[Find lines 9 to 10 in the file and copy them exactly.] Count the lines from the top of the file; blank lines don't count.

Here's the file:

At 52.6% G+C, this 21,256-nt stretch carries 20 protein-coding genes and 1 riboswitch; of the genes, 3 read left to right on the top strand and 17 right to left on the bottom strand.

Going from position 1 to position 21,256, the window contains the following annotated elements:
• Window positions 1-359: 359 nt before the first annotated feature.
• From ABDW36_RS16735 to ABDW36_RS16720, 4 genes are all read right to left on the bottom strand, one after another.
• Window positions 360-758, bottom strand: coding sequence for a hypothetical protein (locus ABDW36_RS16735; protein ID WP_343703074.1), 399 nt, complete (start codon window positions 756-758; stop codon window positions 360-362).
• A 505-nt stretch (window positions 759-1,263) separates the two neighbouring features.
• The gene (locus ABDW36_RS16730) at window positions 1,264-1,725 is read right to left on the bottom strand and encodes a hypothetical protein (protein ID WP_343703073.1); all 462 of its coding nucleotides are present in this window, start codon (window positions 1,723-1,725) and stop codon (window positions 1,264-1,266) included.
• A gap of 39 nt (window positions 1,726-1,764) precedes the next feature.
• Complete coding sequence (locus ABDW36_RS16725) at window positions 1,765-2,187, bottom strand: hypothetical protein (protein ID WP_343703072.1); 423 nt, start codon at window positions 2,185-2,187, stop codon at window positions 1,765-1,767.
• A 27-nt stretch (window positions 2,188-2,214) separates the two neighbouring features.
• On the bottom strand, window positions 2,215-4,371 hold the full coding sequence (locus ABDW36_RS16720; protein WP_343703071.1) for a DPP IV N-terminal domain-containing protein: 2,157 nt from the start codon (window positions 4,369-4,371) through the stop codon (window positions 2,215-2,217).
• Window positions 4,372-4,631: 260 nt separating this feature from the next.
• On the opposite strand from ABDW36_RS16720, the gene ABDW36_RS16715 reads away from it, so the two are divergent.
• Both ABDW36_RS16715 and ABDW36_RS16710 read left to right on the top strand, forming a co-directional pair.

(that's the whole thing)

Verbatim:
• Complete coding sequence (locus ABDW36_RS16725) at window positions 1,765-2,187, bottom strand: hypothetical protein (protein ID WP_343703072.1); 423 nt, start codon at window positions 2,185-2,187, stop codon at window positions 1,765-1,767.
• A 27-nt stretch (window positions 2,188-2,214) separates the two neighbouring features.